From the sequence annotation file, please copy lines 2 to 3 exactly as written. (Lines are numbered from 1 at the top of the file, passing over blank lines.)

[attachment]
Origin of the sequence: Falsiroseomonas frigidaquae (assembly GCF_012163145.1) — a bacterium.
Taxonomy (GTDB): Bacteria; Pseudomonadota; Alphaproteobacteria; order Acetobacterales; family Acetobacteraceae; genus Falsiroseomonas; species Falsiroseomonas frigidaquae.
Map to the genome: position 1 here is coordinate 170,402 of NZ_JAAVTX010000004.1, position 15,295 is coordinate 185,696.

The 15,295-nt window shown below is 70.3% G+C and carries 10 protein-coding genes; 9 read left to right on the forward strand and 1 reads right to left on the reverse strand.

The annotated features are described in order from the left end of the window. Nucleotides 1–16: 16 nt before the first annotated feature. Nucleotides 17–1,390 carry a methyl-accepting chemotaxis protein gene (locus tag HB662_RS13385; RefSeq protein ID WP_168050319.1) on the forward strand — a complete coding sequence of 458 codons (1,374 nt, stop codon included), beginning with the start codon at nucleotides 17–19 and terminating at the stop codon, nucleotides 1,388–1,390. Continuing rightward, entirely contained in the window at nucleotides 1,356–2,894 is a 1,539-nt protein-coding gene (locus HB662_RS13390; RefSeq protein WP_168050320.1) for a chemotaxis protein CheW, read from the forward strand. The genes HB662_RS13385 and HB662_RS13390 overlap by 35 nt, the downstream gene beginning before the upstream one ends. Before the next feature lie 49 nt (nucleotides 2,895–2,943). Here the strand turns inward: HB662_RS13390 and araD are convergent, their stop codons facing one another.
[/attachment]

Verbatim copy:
Taxonomy (GTDB): Bacteria; Pseudomonadota; Alphaproteobacteria; order Acetobacterales; family Acetobacteraceae; genus Falsiroseomonas; species Falsiroseomonas frigidaquae.
Map to the genome: position 1 here is coordinate 170,402 of NZ_JAAVTX010000004.1, position 15,295 is coordinate 185,696.